A similar wireless emergency alert test message has been sent to all cell phones in the nation. Phones will display this national test using the header Presidential Alert. This is the first time a nationwide wireless emergency alert has been tested. "No action is needed", the message will read, according to FEMA, which says the alert will have a loud tone and a "special vibration".
A second alert on television broadcasts and radio will go off at 2:20 p.m. EDT.
If you get an emergency alert on your phone Wednesday afternoon, don't be alarmed.
A "Presidential Alert" sent to wireless phones and across the EAS would be issued in the event of an actual national emergency, such as a declaration of war or coordinated terrorist attacks, as determined by the president or the president's designee.
Those interested can visit https://www.fema.gov/emergency-alert-test, for additional information.
The test will be broadcast over the course of about 30 minutes and sound the same as an AMBER Alert. Others will not. No action is required.
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The WEA is only for cellphones which are capable of receiving the texts, within range of a cellphone tower, and are using a provider included in the test.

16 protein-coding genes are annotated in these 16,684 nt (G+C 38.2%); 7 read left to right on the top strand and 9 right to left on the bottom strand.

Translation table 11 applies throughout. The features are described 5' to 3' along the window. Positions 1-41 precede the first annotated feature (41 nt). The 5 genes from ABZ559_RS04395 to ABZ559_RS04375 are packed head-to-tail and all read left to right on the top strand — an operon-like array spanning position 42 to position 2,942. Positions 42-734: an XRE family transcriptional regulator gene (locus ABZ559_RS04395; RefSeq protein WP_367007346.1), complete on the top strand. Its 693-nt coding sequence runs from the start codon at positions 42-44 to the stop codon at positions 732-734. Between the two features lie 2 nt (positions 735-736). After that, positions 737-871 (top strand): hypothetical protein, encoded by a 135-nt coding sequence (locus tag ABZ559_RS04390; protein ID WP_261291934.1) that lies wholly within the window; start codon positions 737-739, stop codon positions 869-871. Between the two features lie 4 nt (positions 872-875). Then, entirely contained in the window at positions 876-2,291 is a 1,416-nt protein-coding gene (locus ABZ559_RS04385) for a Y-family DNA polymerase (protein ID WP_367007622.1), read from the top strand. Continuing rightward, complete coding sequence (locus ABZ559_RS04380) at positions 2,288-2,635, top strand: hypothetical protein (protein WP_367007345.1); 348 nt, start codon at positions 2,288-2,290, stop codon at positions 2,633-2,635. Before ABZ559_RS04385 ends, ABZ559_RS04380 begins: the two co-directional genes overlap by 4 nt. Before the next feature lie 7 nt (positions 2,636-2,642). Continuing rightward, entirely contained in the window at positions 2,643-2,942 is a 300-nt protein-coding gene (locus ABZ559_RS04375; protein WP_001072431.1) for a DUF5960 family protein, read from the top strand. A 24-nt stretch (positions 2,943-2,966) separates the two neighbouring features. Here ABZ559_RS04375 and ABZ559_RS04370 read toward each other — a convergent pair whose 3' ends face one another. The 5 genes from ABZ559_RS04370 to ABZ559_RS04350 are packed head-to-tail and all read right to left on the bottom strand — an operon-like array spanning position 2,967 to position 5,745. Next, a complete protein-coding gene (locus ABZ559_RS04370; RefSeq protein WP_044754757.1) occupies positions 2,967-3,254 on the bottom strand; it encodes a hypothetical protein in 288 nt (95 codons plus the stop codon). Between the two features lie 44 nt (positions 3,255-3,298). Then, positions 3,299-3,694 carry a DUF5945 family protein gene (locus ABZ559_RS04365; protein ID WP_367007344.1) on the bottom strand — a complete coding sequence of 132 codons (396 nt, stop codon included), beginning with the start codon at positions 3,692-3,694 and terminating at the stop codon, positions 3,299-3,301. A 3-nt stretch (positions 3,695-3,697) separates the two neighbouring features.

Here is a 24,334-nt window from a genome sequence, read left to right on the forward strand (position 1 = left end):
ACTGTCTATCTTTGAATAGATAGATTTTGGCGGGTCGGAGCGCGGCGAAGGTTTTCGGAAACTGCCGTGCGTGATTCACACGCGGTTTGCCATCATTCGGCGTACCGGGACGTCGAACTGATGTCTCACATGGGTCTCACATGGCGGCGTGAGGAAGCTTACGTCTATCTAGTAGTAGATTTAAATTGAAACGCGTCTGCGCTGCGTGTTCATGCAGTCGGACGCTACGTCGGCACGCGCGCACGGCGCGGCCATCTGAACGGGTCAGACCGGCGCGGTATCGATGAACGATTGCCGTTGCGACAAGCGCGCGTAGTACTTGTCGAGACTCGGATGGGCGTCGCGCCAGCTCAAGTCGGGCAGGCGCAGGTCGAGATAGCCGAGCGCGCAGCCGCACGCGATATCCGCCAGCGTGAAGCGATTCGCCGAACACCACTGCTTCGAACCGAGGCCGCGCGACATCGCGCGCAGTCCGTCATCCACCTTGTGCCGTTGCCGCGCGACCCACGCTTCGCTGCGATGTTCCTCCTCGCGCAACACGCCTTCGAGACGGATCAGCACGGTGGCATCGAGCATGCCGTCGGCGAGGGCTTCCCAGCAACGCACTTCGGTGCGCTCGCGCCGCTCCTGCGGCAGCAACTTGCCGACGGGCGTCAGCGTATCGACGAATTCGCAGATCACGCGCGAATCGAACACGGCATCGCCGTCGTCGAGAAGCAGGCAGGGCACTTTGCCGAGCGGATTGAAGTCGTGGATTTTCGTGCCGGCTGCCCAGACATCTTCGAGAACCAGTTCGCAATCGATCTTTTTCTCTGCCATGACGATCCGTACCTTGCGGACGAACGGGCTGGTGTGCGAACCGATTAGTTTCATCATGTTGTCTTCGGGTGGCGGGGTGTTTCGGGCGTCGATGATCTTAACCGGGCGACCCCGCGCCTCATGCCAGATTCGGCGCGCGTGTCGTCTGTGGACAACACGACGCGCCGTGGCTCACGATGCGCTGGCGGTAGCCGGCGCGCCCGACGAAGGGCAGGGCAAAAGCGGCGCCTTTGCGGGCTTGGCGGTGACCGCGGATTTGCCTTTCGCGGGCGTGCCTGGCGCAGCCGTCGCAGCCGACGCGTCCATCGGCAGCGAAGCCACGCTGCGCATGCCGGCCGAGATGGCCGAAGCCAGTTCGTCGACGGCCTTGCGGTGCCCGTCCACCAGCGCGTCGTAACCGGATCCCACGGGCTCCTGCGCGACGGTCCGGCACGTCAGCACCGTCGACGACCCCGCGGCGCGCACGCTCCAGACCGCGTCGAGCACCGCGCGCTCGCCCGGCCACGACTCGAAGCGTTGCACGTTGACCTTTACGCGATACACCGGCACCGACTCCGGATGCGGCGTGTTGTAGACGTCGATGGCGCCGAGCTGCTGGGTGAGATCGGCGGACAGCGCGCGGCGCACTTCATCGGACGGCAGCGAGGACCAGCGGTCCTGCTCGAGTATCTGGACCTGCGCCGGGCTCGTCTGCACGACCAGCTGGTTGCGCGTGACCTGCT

The lawsuit compares the alert system to "hijacking private property for the objective of planting a Government-controlled loudspeaker in the home and on the person of every American".
From coast to coast, phones will light up with the most handsome emergency notification flashes and sounds heralding an important "Presidential Alert".
The Integrated Public Alert and Warning System (IPAWS) is created to warn Americans in the event of a national emergency.
But Redlener has some qualms, especially, he says, when it comes to this president - like worrying it could be used for political purposes "or to create a diversion, if he felt the presidency was under threat".